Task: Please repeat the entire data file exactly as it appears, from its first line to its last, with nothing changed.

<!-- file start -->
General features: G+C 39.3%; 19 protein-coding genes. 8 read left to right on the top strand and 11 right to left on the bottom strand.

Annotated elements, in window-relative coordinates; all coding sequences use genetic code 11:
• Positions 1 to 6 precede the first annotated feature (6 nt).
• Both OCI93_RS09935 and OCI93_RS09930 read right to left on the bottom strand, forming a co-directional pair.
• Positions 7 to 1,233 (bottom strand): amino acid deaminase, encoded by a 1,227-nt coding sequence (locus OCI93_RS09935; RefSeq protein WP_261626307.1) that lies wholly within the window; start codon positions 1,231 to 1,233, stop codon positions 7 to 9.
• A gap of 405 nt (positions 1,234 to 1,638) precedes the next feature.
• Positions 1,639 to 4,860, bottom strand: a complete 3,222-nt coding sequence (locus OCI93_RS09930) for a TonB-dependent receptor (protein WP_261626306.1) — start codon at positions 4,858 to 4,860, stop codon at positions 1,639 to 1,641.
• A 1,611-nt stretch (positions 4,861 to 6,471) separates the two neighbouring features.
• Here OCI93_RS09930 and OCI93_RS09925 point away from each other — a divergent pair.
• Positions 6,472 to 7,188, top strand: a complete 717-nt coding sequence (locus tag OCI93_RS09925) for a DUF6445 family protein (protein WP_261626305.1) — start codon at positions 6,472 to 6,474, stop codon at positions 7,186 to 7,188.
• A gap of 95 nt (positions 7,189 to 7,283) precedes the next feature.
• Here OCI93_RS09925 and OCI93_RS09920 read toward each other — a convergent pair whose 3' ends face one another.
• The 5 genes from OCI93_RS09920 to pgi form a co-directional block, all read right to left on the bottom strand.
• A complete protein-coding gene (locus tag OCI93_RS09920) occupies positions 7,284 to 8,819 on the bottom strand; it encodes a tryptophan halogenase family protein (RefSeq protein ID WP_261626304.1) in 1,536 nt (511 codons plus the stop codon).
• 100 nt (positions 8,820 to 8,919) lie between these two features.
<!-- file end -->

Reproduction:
General features: G+C 39.3%; 19 protein-coding genes. 8 read left to right on the top strand and 11 right to left on the bottom strand.

Annotated elements, in window-relative coordinates; all coding sequences use genetic code 11:
• Positions 1 to 6 precede the first annotated feature (6 nt).
• Both OCI93_RS09935 and OCI93_RS09930 read right to left on the bottom strand, forming a co-directional pair.
• Positions 7 to 1,233 (bottom strand): amino acid deaminase, encoded by a 1,227-nt coding sequence (locus OCI93_RS09935; RefSeq protein WP_261626307.1) that lies wholly within the window; start codon positions 1,231 to 1,233, stop codon positions 7 to 9.
• A gap of 405 nt (positions 1,234 to 1,638) precedes the next feature.
• Positions 1,639 to 4,860, bottom strand: a complete 3,222-nt coding sequence (locus OCI93_RS09930) for a TonB-dependent receptor (protein WP_261626306.1) — start codon at positions 4,858 to 4,860, stop codon at positions 1,639 to 1,641.
• A 1,611-nt stretch (positions 4,861 to 6,471) separates the two neighbouring features.
• Here OCI93_RS09930 and OCI93_RS09925 point away from each other — a divergent pair.
• Positions 6,472 to 7,188, top strand: a complete 717-nt coding sequence (locus tag OCI93_RS09925) for a DUF6445 family protein (protein WP_261626305.1) — start codon at positions 6,472 to 6,474, stop codon at positions 7,186 to 7,188.
• A gap of 95 nt (positions 7,189 to 7,283) precedes the next feature.
• Here OCI93_RS09925 and OCI93_RS09920 read toward each other — a convergent pair whose 3' ends face one another.
• The 5 genes from OCI93_RS09920 to pgi form a co-directional block, all read right to left on the bottom strand.
• A complete protein-coding gene (locus tag OCI93_RS09920) occupies positions 7,284 to 8,819 on the bottom strand; it encodes a tryptophan halogenase family protein (RefSeq protein ID WP_261626304.1) in 1,536 nt (511 codons plus the stop codon).
• 100 nt (positions 8,820 to 8,919) lie between these two features.